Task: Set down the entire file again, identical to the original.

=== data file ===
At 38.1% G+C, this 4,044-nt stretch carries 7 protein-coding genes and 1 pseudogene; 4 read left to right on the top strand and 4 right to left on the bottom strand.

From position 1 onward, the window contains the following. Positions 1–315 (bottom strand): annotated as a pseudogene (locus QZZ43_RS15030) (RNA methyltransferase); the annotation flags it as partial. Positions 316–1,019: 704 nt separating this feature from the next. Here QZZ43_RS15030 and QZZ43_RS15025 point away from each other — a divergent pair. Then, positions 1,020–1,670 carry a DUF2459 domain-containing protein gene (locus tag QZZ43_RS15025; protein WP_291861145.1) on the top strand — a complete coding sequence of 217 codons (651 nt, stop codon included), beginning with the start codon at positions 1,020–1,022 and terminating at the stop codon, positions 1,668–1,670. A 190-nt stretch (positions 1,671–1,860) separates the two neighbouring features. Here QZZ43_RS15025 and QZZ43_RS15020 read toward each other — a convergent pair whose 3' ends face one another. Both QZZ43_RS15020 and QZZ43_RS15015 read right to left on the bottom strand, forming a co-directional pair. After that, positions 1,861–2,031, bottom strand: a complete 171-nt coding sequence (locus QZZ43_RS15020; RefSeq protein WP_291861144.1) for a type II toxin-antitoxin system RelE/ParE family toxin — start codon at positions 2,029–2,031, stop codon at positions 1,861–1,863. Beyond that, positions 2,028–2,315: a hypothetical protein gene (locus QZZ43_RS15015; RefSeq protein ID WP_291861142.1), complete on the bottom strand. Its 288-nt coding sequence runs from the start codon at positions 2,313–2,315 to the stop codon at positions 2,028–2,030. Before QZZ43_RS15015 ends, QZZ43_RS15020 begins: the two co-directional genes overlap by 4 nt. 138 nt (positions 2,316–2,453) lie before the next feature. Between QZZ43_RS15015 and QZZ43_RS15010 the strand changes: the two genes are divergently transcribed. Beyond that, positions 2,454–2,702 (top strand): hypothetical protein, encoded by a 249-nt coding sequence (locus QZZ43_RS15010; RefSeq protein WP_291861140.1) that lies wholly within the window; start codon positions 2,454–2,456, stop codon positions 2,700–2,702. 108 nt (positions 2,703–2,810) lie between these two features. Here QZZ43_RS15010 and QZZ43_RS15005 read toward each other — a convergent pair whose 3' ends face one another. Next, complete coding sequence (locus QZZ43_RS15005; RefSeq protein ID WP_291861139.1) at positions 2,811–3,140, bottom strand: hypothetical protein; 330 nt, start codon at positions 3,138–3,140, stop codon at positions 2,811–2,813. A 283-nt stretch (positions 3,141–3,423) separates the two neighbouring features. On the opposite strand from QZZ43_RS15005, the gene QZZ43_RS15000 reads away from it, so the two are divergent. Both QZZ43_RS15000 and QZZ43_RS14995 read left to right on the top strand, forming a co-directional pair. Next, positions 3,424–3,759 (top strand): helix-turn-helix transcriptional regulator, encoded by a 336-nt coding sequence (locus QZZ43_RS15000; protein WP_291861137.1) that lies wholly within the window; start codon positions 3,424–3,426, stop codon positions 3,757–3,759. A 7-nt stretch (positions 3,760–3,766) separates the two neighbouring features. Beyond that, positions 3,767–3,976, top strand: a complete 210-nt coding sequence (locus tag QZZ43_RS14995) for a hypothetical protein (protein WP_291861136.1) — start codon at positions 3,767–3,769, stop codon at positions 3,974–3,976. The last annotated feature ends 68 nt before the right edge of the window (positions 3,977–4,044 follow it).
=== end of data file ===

At 38.1% G+C, this 4,044-nt stretch carries 7 protein-coding genes and 1 pseudogene; 4 read left to right on the top strand and 4 right to left on the bottom strand.

From position 1 onward, the window contains the following. Positions 1–315 (bottom strand): annotated as a pseudogene (locus QZZ43_RS15030) (RNA methyltransferase); the annotation flags it as partial. Positions 316–1,019: 704 nt separating this feature from the next. Here QZZ43_RS15030 and QZZ43_RS15025 point away from each other — a divergent pair. Then, positions 1,020–1,670 carry a DUF2459 domain-containing protein gene (locus tag QZZ43_RS15025; protein WP_291861145.1) on the top strand — a complete coding sequence of 217 codons (651 nt, stop codon included), beginning with the start codon at positions 1,020–1,022 and terminating at the stop codon, positions 1,668–1,670. A 190-nt stretch (positions 1,671–1,860) separates the two neighbouring features. Here QZZ43_RS15025 and QZZ43_RS15020 read toward each other — a convergent pair whose 3' ends face one another. Both QZZ43_RS15020 and QZZ43_RS15015 read right to left on the bottom strand, forming a co-directional pair. After that, positions 1,861–2,031, bottom strand: a complete 171-nt coding sequence (locus QZZ43_RS15020; RefSeq protein WP_291861144.1) for a type II toxin-antitoxin system RelE/ParE family toxin — start codon at positions 2,029–2,031, stop codon at positions 1,861–1,863. Beyond that, positions 2,028–2,315: a hypothetical protein gene (locus QZZ43_RS15015; RefSeq protein ID WP_291861142.1), complete on the bottom strand. Its 288-nt coding sequence runs from the start codon at positions 2,313–2,315 to the stop codon at positions 2,028–2,030. Before QZZ43_RS15015 ends, QZZ43_RS15020 begins: the two co-directional genes overlap by 4 nt. 138 nt (positions 2,316–2,453) lie before the next feature. Between QZZ43_RS15015 and QZZ43_RS15010 the strand changes: the two genes are divergently transcribed. Beyond that, positions 2,454–2,702 (top strand): hypothetical protein, encoded by a 249-nt coding sequence (locus QZZ43_RS15010; RefSeq protein WP_291861140.1) that lies wholly within the window; start codon positions 2,454–2,456, stop codon positions 2,700–2,702. 108 nt (positions 2,703–2,810) lie between these two features. Here QZZ43_RS15010 and QZZ43_RS15005 read toward each other — a convergent pair whose 3' ends face one another. Next, complete coding sequence (locus QZZ43_RS15005; RefSeq protein ID WP_291861139.1) at positions 2,811–3,140, bottom strand: hypothetical protein; 330 nt, start codon at positions 3,138–3,140, stop codon at positions 2,811–2,813. A 283-nt stretch (positions 3,141–3,423) separates the two neighbouring features. On the opposite strand from QZZ43_RS15005, the gene QZZ43_RS15000 reads away from it, so the two are divergent. Both QZZ43_RS15000 and QZZ43_RS14995 read left to right on the top strand, forming a co-directional pair. Next, positions 3,424–3,759 (top strand): helix-turn-helix transcriptional regulator, encoded by a 336-nt coding sequence (locus QZZ43_RS15000; protein WP_291861137.1) that lies wholly within the window; start codon positions 3,424–3,426, stop codon positions 3,757–3,759. A 7-nt stretch (positions 3,760–3,766) separates the two neighbouring features. Beyond that, positions 3,767–3,976, top strand: a complete 210-nt coding sequence (locus tag QZZ43_RS14995) for a hypothetical protein (protein WP_291861136.1) — start codon at positions 3,767–3,769, stop codon at positions 3,974–3,976. The last annotated feature ends 68 nt before the right edge of the window (positions 3,977–4,044 follow it).